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Title: Polar Southern Ocean dynamics from satellite altimetry
Author: Hooley, Jack Matthew
Awarding Body: University of Southampton
Current Institution: University of Southampton
Date of Award: 2018
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The polar Southern Ocean is a region of complex interactions between the ocean, atmosphere, and cryosphere which have great influence on climatically important processes such as sea ice formation, ice shelf melt, and the production of Antarctic Bottom Water. These processes has been shown to have far-reaching consequences, though the exact nature of their driving mechanisms is not well understood. This is partly due to the inhospitable nature of the region, which makes research voyages difficult, dangerous, and costly; resulting in a sparse distribution of in situ measurements restricted to only a few locations. Furthermore, conventional satellite altimetry is incapable of taking measurements in the presence of sea ice, leading to a lack of data in winter months and a bias towards summer. This study aims to address this. Here, a specially-processed dataset from CryoSat-2 enables measurements of sea surface height to be taken from specular returns from sea ice leads. These are used to provide a picture of polar Southern Ocean dynamics throughout the year. The first objective of this study is to assess the ability of this dataset to capture the seasonal-to-interannual variability of sea surface height in the polar Southern Ocean. It is shown that the altimetry data has this ability. Comparison with climate indices and in situ data reveal that this is a valuable new tool for the investigation of ocean dynamics in the presence of sea ice. The second objective uses this dataset to analyse the variability and drivers of the Antarctic Slope Front, a frontal system around much of Antarctica's shelf that plays an important role in regulating shelf water properties. Analysis shows that its transport is maximum in April-June and minimal in December-February. This seasonality is near-ubiquitous around the continent, and it is hypothesised it is rapidly propagated around Antarctica along f/H (f is the coriolis paramater, H is the water depth) contours. Wind stress is identified as a major driving mechanism and a composite of wind stress, sea ice concentration, and sea ice drift data is produced. Maximum Covariance Analysis identifies modes of covariance between it and the altimetry and reveals two separate responses to changes in surface stress, each with a different effect on the Southern Ocean. Both of these modes are shown to be important for Southern Ocean dynamics, and could influence climatologically important processes there.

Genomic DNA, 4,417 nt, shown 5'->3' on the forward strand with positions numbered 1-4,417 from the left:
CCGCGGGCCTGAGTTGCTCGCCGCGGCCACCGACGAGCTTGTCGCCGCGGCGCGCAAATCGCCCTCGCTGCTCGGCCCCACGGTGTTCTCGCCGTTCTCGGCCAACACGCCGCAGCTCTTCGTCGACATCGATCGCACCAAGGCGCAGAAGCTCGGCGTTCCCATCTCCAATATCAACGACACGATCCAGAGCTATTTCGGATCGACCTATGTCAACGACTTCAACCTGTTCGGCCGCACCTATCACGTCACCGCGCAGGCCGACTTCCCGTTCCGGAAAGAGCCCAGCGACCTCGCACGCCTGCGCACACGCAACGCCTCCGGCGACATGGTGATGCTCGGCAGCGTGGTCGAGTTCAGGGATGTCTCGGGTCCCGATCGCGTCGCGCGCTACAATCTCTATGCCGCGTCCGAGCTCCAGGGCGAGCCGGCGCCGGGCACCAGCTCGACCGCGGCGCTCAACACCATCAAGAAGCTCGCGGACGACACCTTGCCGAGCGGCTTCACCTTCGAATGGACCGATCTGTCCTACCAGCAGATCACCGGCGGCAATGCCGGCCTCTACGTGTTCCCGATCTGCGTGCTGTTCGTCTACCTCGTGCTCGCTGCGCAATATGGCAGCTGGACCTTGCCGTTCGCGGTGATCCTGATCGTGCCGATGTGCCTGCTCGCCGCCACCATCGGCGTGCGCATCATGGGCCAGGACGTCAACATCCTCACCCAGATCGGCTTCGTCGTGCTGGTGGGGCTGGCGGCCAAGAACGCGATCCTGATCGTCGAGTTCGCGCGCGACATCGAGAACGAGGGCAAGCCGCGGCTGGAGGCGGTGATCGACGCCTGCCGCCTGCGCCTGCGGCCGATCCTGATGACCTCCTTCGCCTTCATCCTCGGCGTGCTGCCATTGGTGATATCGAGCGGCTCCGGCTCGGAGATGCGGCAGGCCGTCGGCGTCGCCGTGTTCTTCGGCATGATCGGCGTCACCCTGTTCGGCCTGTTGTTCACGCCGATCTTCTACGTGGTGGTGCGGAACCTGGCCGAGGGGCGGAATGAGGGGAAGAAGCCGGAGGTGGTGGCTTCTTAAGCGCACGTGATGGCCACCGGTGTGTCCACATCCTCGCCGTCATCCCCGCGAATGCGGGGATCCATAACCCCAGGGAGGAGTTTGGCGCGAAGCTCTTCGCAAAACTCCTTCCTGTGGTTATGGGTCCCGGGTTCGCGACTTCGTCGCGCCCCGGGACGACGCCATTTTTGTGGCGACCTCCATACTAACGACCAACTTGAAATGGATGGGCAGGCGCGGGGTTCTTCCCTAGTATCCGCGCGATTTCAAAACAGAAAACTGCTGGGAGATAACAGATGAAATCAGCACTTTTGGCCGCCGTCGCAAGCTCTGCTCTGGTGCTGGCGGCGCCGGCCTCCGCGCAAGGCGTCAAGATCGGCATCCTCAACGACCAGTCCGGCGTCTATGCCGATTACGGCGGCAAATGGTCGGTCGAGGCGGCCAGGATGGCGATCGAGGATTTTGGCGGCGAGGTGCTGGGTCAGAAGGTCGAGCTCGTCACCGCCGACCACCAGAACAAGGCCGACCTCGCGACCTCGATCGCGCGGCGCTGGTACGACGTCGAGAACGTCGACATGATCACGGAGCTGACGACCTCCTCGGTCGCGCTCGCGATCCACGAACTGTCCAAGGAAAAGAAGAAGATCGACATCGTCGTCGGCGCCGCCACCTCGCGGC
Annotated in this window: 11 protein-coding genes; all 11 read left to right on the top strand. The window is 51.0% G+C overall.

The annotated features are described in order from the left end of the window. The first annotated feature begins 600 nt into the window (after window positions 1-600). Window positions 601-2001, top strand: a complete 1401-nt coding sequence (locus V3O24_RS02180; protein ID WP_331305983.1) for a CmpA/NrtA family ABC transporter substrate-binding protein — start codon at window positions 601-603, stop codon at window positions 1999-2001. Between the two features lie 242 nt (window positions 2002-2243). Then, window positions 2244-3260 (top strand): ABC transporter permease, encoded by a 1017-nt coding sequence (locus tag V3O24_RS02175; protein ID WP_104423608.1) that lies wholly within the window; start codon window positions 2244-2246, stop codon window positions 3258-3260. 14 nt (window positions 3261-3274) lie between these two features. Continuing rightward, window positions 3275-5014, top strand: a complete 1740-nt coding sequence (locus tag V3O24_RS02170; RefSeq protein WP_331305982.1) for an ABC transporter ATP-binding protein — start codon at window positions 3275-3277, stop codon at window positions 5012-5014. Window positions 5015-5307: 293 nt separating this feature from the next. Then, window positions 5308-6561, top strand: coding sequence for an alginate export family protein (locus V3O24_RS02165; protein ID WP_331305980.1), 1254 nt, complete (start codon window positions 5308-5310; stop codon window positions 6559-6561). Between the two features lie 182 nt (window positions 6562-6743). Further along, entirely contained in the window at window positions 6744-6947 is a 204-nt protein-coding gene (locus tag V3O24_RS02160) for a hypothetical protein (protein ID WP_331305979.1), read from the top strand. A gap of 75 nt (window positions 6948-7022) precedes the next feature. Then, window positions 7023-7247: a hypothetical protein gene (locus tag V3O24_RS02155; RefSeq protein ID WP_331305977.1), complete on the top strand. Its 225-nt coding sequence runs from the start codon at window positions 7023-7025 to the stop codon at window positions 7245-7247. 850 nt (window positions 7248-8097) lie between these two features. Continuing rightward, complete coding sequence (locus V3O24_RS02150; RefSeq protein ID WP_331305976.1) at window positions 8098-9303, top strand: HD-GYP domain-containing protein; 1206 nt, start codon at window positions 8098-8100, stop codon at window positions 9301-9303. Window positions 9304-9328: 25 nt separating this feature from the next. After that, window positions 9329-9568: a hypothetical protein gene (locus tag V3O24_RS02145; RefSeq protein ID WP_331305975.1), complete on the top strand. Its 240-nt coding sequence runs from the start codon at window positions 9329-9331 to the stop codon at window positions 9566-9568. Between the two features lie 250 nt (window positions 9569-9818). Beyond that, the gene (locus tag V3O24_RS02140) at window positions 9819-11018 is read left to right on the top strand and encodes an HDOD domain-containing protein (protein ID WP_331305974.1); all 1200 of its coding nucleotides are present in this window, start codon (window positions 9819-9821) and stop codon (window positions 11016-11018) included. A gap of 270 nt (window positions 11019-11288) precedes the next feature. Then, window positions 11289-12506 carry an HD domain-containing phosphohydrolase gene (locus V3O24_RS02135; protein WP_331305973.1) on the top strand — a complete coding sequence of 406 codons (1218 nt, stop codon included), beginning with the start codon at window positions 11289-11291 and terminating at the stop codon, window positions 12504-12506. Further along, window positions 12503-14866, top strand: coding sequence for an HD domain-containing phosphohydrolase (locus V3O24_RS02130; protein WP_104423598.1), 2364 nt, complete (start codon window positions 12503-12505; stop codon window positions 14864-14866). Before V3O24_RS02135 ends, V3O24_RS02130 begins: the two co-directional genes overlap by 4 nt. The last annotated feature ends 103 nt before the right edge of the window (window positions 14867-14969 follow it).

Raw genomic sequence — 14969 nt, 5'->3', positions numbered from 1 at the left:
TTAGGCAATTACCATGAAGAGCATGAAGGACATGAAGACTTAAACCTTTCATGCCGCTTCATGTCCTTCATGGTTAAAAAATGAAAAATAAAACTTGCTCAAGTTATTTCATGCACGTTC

Supervisor: Naveira Garabato, Alberto Sponsor: Not available
Qualification Name: Thesis (Ph.D.) Qualification Level: Doctoral
EThOS ID:  DOI: Not available